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Reading 1: Riding on the Inclined Plane
*Please refer to Drawing 1 to follow Philip Nicklin's
trip on the Allegheny Portage Railroad.

Packet Juniata, near Lewistown, August 21, 1835.

Yesterday at Johnstown we soon despatched the ceremony of a good breakfast, and at 6 a.m. were in motion on the first level, as it is called, of four miles in length, leading to the foot of the first inclined plane. The level has an ascent of 101 feet, and we passed over it in horse-drawn cars with the speed of six miles an hour. This is a very interesting part of the route, not only on account of the wildness and beauty of the scenery, but also of the excitement mingled with vague apprehension, which take possession of every body in approaching the great wonder of the internal improvements of Pennsylvania.

In six hours the cars and passengers were to be raised 1,172 feet of perpendicular height, and to be lowered 1,400 feet of perpendicular descent, by complicated, powerful and frangible [breakable] machinery, and were to pass a mountain, to overcome which, with a similar weight, three years ago, would have required the space of three days. The idea of rising so rapidly in the world, particularly by steam or a rope, is very agitating to the simple minds of those who have always walked in humble paths.

As soon as we arrived at the foot of Plane No. 1, the horses were unhitched and the cars were fastened to the rope.... The stationary steam engine at the head of the plane was started and the cars moved majestically up the steep and long acclivity in the space of four minutes....

The cars were now attached to horses and drawn through a magnificent tunnel 900 feet long.... Now the train of cars were attached to a steam tug to pass a level of 14 miles in length. This lengthy level is one of the most interesting portions of the Portage Railroad, from the beauty of its location and the ingenuity of its construction. It ascends almost imperceptibly through its whole course...and passes through some of the wildest scenery in the state.... The valley of the little Conemaugh river is passed on a viaduct of the most beautiful construction. It is one arch, a perfect semicircle with a diameter of 80 feet....

The 14 miles of this second level are passed in one hour, and the train arrives at the foot of the second plane.... The third level is passed by means of horses. The third plane has a length of 1,480 feet, and a perpendicular height of 130 [feet]. The fourth level is passed by means of horses. The fourth plane has a length of 2,196 feet, and a perpendicular height of 188 [feet]. The fifth level is three miles long, rises 26 feet and is passed by means of horses. The fifth plane brings you to the top of the mountain, 2,397 feet above the level of the ocean, 1,399 feet above Hollidaysburg, and 1,172 feet above Johnstown.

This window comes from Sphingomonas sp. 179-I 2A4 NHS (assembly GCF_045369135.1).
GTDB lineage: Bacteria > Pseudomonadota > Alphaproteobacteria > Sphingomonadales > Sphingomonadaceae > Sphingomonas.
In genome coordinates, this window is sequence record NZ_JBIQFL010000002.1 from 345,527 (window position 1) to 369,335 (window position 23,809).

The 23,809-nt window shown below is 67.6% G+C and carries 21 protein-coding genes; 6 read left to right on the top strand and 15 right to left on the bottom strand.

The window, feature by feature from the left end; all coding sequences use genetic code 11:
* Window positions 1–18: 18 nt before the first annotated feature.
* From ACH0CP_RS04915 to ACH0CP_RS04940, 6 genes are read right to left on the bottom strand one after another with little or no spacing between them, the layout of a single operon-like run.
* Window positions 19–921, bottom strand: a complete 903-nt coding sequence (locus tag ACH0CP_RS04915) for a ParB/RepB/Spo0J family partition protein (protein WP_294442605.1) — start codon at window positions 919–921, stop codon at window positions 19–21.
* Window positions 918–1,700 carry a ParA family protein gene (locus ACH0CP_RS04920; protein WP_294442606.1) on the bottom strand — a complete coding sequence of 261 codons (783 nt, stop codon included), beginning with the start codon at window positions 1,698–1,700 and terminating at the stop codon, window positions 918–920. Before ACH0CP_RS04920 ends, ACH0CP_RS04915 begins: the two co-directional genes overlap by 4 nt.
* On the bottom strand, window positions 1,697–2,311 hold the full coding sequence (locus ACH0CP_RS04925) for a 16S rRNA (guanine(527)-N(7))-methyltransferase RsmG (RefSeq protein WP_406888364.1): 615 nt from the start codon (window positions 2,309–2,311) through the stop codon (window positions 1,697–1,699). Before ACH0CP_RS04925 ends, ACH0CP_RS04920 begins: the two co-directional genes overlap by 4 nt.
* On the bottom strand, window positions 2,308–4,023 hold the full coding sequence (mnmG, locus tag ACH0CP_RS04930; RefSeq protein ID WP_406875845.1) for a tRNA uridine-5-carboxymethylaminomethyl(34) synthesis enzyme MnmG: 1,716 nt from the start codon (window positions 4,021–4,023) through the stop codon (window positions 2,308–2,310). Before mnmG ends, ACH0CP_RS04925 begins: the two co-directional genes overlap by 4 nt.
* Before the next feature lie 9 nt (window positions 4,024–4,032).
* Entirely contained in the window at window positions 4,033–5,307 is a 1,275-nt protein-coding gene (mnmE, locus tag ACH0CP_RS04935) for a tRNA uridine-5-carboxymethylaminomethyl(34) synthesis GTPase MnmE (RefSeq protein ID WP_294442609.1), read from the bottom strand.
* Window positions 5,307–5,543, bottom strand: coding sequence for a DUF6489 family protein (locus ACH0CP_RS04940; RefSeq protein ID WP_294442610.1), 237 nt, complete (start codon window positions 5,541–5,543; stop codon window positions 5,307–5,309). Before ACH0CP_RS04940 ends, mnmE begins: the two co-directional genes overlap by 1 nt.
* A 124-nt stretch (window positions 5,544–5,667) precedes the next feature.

At this elevation in the midst of summer, you breathe an air like that of spring.... Three short hours have brought you from the torrid plain, to a refreshing and invigorating climate. The ascending apprehension has left you, but it is succeeded by the fear of the steep descent which lies before you; and as the car rolls along this giddy height, the thought trembles in your mind, that it may slip over the head of the first descending plane, rush down the frightful steep, and be dashed into a thousand pieces at its foot.

The length of the road on the summit of the mountain is one mile and five-eighths, and about the middle of it stands a spacious and handsome stone tavern. The descent on the eastern side of the mountain is much more fearful than the ascent on the western, for the planes are much longer and steeper, of which you are made aware by the increased thickness of the ropes; and you look down instead of up.

There are also five planes on the eastern side of the mountain, and five slightly descending levels, the last of which is nearly four miles long and leads to the basin at Hollidaysburg; this is travelled by the cars without steam or horse, merely by the force of gravity. In descending the mountain you meet several fine prospects and arrive at Hollidaysburg between twelve and one o’clock.

Questions for Reading 1

1. How much time did it take to travel from Johnstown to Hollidaysburg on the portage railroad? How did that compare with other modes of transportation?

2. In what ways did the portage railroad differ from railroads of today?

3. In your own words, describe how the railroad cars were hauled over the mountain.

4. How did Philip Nicklin feel about traveling on this railroad? How would you have felt about traveling on this route?

5. From Nicklin’s description of the mechanics of the railroad, what problems do you think might have plagued its operation?

Reading 1 was excerpted from Philip Nicklin, A Pleasant Peregrination through the Prettiest Parts of Pennsylvania, Performed by Peregrine Prolix (Philadelphia: Grigg and Elliot, 1836).


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